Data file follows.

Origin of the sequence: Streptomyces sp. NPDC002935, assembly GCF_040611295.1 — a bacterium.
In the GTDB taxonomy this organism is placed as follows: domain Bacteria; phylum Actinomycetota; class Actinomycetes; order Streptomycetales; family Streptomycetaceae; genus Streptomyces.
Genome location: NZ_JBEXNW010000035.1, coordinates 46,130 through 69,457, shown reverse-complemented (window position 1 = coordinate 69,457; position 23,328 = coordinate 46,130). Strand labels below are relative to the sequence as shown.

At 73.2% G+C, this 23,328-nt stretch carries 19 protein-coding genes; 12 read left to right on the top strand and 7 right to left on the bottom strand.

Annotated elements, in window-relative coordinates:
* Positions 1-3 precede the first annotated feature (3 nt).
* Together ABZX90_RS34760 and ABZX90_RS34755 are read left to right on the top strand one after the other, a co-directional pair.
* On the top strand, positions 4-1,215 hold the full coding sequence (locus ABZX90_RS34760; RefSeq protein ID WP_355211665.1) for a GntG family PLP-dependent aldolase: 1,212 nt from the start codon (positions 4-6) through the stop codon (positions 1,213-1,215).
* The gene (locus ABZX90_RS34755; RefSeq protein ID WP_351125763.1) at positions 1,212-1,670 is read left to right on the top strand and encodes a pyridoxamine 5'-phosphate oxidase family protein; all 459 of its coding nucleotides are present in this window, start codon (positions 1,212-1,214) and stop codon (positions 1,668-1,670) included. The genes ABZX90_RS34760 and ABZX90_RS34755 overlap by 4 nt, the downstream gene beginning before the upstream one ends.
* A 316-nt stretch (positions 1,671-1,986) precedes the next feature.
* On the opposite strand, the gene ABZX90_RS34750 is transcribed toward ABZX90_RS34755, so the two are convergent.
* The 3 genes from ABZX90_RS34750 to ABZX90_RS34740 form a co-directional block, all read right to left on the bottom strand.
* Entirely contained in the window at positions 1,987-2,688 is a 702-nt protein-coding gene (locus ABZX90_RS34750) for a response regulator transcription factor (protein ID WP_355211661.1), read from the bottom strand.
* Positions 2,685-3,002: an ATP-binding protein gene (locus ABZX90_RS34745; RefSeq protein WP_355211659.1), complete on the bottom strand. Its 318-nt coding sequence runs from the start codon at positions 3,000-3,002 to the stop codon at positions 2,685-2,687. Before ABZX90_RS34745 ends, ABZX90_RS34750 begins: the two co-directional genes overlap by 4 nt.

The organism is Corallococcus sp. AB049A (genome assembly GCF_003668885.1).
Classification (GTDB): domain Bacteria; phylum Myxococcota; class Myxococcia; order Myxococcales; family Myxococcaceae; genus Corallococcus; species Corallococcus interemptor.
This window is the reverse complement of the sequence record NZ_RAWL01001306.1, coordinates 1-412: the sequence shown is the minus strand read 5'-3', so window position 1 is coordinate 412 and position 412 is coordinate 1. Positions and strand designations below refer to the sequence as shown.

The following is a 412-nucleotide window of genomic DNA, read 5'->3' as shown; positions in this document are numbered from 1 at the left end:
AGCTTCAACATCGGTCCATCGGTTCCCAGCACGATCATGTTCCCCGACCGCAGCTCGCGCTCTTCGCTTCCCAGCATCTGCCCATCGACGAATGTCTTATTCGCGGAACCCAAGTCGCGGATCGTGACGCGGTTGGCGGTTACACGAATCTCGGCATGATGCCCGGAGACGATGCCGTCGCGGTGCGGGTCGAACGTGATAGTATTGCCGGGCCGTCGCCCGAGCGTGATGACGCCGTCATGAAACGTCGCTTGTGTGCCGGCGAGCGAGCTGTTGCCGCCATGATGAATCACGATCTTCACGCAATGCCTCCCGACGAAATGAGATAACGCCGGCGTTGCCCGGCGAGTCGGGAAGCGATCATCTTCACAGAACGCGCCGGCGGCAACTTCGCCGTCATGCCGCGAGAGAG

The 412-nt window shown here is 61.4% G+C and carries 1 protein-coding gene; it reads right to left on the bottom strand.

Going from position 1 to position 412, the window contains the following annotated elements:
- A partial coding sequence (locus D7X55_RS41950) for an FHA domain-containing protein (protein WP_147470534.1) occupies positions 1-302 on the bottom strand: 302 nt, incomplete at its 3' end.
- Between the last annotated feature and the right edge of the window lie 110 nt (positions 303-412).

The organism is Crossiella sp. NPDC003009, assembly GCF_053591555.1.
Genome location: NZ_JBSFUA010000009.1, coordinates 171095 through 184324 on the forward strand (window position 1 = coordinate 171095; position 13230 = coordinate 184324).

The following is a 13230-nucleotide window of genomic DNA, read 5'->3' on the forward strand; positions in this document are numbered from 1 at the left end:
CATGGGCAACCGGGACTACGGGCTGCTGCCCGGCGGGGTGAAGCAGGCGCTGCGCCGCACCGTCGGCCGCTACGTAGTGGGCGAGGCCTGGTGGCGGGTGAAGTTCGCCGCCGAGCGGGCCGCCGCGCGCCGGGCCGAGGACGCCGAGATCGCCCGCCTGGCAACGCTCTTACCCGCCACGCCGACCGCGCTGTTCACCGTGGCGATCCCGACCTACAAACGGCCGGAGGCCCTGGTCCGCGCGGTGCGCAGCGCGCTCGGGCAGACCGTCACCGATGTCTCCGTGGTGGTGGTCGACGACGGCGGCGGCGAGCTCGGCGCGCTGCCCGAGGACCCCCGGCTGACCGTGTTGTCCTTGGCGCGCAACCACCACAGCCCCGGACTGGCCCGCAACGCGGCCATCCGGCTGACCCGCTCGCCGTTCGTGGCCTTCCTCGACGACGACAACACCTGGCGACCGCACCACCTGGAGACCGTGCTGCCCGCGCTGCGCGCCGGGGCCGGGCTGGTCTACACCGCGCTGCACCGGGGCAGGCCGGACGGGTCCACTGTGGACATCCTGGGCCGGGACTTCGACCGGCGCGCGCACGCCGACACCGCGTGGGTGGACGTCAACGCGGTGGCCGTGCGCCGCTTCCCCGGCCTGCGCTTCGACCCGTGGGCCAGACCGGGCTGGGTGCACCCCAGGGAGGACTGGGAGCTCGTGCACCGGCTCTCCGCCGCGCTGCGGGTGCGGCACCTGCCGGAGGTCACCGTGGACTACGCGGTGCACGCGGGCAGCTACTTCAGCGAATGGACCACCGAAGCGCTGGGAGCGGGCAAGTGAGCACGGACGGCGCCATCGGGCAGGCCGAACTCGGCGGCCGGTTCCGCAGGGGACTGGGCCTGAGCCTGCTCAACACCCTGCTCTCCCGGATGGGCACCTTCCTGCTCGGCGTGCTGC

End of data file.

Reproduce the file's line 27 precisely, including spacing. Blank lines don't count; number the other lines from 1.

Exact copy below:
CATGGGCAACCGGGACTACGGGCTGCTGCCCGGCGGGGTGAAGCAGGCGCTGCGCCGCACCGTCGGCCGCTACGTAGTGGGCGAGGCCTGGTGGCGGGTGAAGTTCGCCGCCGAGCGGGCCGCCGCGCGCCGGGCCGAGGACGCCGAGATCGCCCGCCTGGCAACGCTCTTACCCGCCACGCCGACCGCGCTGTTCACCGTGGCGATCCCGACCTACAAACGGCCGGAGGCCCTGGTCCGCGCGGTGCGCAGCGCGCTCGGGCAGACCGTCACCGATGTCTCCGTGGTGGTGGTCGACGACGGCGGCGGCGAGCTCGGCGCGCTGCCCGAGGACCCCCGGCTGACCGTGTTGTCCTTGGCGCGCAACCACCACAGCCCCGGACTGGCCCGCAACGCGGCCATCCGGCTGACCCGCTCGCCGTTCGTGGCCTTCCTCGACGACGACAACACCTGGCGACCGCACCACCTGGAGACCGTGCTGCCCGCGCTGCGCGCCGGGGCCGGGCTGGTCTACACCGCGCTGCACCGGGGCAGGCCGGACGGGTCCACTGTGGACATCCTGGGCCGGGACTTCGACCGGCGCGCGCACGCCGACACCGCGTGGGTGGACGTCAACGCGGTGGCCGTGCGCCGCTTCCCCGGCCTGCGCTTCGACCCGTGGGCCAGACCGGGCTGGGTGCACCCCAGGGAGGACTGGGAGCTCGTGCACCGGCTCTCCGCCGCGCTGCGGGTGCGGCACCTGCCGGAGGTCACCGTGGACTACGCGGTGCACGCGGGCAGCTACTTCAGCGAATGGACCACCGAAGCGCTGGGAGCGGGCAAGTGAGCACGGACGGCGCCATCGGGCAGGCCGAACTCGGCGGCCGGTTCCGCAGGGGACTGGGCCTGAGCCTGCTCAACACCCTGCTCTCCCGGATGGGCACCTTCCTGCTCGGCGTGCTGC